Also in 2016 the SNP widely publicised its dedication to “a shared commitment right across education to close the attainment gap between children from the most and least deprived backgrounds.” It was a top priority, the SNP said. Five years later and the situation has not improved. 60 per cent of pupils from the most affluent areas head to university – the comparative figure for deprived areas is 26 per cent. This gap narrowed slightly between 2018 and April 2020, though that was due to the fact that fewer pupils from affluent areas reached a “positive follow-up destination” than their peers in poorer areas. Levelling down rather than levelling up, hardly a cause for celebration. Sturgeon also withdrew Scotland from two of the three international comparative reviews in which it participated. Only PISA remained, and there was little to celebrate in its 2018 report, which showed near-constant decline and a fall in science rankings from 10th to 19th, reading from 11th to 23rd, and maths from 11th to 24th since 2006. By 2019, Scottish pupils now performed at the OECD average in maths and reading, and below it in science.
This trend of failure is not limited to manifesto promises alone.
In 2014 Sturgeon, having taking Salmond’s place as FM, hailed a “childcare revolution” that would transform state support for young children, doubling the available free early learning childcare to 1200 hours and building or upgrading 750 nurseries. By last year, less than half of the infrastructure for increasing early learning hours was in place. Only 13 new nurseries had been built by 2019 and 84 were upgraded – a success rate of 13 per cent. Graduate recruitment targets to boost employment for nurseries in deprived areas, set out in 2018, have been missed every single year.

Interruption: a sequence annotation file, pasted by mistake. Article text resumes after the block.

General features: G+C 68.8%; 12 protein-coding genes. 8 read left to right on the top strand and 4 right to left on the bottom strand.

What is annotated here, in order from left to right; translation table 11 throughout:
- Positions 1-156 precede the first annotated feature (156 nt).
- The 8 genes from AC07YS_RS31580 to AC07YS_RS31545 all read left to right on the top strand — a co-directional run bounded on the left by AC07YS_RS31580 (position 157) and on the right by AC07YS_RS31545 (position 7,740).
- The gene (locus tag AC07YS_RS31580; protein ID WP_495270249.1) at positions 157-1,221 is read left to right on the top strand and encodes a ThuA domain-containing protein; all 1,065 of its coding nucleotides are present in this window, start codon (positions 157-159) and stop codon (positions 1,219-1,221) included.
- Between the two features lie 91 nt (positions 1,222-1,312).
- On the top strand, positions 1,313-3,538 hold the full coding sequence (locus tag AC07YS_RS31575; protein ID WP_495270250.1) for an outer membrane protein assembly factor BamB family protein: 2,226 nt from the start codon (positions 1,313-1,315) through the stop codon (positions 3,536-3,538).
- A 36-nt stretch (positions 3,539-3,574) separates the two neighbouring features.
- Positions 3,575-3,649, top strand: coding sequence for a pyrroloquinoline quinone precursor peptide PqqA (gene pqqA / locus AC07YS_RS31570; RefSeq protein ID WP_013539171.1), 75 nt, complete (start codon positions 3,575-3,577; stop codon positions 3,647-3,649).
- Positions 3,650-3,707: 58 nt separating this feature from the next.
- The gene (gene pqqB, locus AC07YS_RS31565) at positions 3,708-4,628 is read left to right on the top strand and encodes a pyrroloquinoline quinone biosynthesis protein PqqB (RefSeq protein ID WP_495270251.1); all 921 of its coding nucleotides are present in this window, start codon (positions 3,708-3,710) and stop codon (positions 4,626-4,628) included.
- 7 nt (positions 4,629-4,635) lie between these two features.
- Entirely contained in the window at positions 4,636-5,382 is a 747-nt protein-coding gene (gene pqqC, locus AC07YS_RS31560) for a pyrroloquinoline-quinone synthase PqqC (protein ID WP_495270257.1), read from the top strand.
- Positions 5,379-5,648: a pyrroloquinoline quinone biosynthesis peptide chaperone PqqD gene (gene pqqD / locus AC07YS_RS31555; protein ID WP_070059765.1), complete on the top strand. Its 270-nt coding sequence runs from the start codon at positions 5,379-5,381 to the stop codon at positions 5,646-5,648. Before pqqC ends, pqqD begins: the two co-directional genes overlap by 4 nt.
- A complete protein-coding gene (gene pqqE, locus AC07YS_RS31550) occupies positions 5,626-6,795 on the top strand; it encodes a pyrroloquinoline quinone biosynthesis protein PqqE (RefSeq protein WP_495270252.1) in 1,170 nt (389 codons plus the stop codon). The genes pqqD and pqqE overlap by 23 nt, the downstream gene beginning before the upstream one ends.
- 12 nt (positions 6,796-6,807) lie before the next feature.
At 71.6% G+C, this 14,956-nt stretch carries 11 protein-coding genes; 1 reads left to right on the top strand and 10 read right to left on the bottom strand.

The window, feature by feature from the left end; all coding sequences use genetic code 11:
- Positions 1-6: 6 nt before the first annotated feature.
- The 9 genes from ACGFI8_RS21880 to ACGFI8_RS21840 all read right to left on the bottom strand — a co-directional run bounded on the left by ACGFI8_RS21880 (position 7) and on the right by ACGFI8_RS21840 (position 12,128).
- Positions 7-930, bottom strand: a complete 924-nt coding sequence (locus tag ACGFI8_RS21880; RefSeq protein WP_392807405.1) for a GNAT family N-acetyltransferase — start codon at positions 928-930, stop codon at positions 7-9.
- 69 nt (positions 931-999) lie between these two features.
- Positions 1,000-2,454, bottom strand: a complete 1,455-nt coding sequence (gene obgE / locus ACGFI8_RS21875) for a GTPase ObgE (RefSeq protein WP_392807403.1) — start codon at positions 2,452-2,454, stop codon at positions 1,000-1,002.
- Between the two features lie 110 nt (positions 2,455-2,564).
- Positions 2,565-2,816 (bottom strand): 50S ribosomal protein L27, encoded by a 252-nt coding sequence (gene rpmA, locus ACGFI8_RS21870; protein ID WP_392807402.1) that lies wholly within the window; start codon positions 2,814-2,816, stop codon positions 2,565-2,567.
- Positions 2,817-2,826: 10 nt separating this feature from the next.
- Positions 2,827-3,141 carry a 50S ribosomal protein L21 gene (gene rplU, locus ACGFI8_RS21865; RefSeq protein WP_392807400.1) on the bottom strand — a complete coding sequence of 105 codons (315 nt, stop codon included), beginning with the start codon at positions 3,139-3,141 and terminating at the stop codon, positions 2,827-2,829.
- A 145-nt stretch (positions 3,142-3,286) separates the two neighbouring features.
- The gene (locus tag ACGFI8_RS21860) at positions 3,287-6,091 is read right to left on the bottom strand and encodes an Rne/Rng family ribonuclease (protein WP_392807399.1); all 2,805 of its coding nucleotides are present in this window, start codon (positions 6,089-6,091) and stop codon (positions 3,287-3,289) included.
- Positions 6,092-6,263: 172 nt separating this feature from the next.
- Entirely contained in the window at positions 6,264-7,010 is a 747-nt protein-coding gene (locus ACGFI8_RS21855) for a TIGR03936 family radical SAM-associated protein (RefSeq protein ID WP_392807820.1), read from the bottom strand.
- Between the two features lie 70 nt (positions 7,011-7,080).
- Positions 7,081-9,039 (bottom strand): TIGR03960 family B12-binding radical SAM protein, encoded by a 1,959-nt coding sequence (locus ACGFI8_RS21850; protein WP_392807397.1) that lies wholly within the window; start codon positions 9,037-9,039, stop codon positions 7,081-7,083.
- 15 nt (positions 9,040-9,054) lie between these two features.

In 2018 the SNP promised to introduce a Local Democracy Bill in its programme for government, repeating previous commitments to decentralise government across Scotland. That too has failed to materialise as the SNP continues to gather power in Edinburgh, cutting funding to local authorities by 7 per cent since 2014. Cosla, the organisation that represents Scotland’s local councils, has even warned of widespread redundancies as a result of starved budgets.
Procurement projects have been regularly trumpeted by the SNP, who promise to improve Scotland’s infrastructure and services. These too, however, fall into a growing chasm of promises that the SNP either ditches or fails to deliver properly. The new sick children’s hospital in Little France in Edinburgh was due to open in 2012 but was delayed by 9 years, only opening this year. The two CalMac ferries built by Ferguson Marine were commissioned in 2015 to be operational by 2018 and serve the west coast. The subsequent delay has wasted hundreds of millions of taxpayer cash, while the ferries are due to be completed only by 2023 – five years late. The Aberdeen bypass opened two years late with an extra cost of £64 million.
These are only some of the commitments that the SNP neglected to bother implementing after wooing Scottish voters. The strategy has always been to promise big and either water those promises down or ditch them altogether, hoping that voters don’t notice. These flashy manifesto promises should thus be viewed with extreme caution. Don’t count on getting that free bike.